July 27, 2004 University of Pittsburgh Professor to Lecture on Traditional Chinese Wisdom and the Business World
Press Contact: Audrey Fischer, (202) 707-0022
Hsu Cho-Yun, professor of history and sociology at the University of Pittsburgh, will deliver a lecture titled "How Did the Chinese Manage Their State and Business Organizations and the Strategies of Operations?" at the Library of Congress at noon on Tuesday, Aug. 17, in room 119 of the Thomas Jefferson Building, 10 First Street S.E., Washington, D.C. Sponsored jointly by the Library's Asian Division and the Office of Scholarly Programs, the lecture is free and open to the public. Tickets are not required.
During his lecture, Hsu will teach entrepreneurs how to use traditional Chinese wisdom to promote business success. For example, he will illustrate how the master military strategists of the Three Kingdoms (220-265 A.D.) can teach modern companies the secrets of leadership, recruitment, risk-taking and prosperity.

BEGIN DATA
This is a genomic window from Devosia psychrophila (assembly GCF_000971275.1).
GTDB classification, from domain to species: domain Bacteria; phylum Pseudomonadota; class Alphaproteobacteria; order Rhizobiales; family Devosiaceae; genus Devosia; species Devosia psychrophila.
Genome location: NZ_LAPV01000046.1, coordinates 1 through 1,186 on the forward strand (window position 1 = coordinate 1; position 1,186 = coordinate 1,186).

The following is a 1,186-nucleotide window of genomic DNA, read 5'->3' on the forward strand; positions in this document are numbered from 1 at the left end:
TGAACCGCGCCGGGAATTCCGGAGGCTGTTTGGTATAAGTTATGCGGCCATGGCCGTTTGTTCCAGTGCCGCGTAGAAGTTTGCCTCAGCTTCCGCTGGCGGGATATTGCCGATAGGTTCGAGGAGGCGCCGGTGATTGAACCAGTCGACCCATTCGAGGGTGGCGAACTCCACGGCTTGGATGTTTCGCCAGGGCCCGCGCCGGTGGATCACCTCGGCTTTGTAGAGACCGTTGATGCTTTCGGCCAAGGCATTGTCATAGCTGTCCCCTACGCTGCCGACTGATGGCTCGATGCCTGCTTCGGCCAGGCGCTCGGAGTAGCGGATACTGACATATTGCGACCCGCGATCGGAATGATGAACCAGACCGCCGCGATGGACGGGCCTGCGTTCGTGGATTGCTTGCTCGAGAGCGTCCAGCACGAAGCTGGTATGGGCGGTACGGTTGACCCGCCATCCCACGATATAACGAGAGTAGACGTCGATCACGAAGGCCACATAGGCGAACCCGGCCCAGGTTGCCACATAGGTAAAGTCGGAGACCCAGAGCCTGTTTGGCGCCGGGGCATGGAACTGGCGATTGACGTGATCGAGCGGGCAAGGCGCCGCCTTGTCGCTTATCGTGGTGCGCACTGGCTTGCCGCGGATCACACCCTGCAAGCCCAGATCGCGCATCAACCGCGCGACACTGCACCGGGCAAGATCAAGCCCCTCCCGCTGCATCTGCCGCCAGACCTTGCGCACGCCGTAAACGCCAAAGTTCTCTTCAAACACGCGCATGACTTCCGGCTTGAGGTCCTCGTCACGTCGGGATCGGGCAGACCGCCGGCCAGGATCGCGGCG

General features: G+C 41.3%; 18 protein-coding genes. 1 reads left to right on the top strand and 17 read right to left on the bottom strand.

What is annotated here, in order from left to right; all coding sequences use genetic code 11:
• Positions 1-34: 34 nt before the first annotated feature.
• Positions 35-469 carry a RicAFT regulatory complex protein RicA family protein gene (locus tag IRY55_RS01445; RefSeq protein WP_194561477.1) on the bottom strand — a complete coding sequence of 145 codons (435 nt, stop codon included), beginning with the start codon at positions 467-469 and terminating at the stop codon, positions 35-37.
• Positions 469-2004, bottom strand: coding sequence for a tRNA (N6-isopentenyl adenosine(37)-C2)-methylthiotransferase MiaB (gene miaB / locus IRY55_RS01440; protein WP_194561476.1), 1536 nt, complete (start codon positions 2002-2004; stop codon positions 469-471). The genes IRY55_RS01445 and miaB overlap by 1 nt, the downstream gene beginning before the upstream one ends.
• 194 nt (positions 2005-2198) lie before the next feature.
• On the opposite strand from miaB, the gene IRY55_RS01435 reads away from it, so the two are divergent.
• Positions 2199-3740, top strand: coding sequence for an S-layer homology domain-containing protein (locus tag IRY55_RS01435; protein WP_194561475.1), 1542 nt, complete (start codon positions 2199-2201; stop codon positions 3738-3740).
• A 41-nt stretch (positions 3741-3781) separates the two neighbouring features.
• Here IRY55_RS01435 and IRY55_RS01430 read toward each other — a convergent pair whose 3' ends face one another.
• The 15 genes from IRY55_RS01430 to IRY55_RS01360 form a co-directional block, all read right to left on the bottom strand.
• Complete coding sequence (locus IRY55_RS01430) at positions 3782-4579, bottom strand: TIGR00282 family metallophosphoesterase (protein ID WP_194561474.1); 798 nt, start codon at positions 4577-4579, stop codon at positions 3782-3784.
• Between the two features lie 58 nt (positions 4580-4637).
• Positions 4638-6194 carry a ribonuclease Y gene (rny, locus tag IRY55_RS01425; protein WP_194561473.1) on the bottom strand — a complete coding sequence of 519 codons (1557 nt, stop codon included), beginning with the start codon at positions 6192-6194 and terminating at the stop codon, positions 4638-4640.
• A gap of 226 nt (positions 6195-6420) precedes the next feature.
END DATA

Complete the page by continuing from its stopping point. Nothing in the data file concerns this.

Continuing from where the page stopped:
A professor at the University of Pittsburgh for more than 30 years, Hsu currently holds the position of Special Distinguished Research Fellow at Academia Sinica in Taiwan. He is the 2004 recipient of the Award for Distinguished Contributions to Asian Studies, which recognizes his life-long dedication to the advancement of Asian Studies in the international arena.
As a visiting professor in China and Hong Kong, Hsu helped build academic bridges across the Pacific and promoted international understanding. The author of 40 books and 114 articles in Chinese and English, Hsu revolutionized the field of study on Chinese agrarian history with the publication of his pivotal works titled "The Han Agriculture" and "Ancient China in Transition."
Since 1989, Hsu has served as executive director of the Chiang Ching-Kuo Foundation's American Advisory Board through which he has been instrumental in promoting scholarship on China and Asia. His support of new teaching positions and research institutes, as well as pre-doctoral and postdoctoral fellowships, has been essential to the creation of a new generation of scholars on both sides of the Pacific.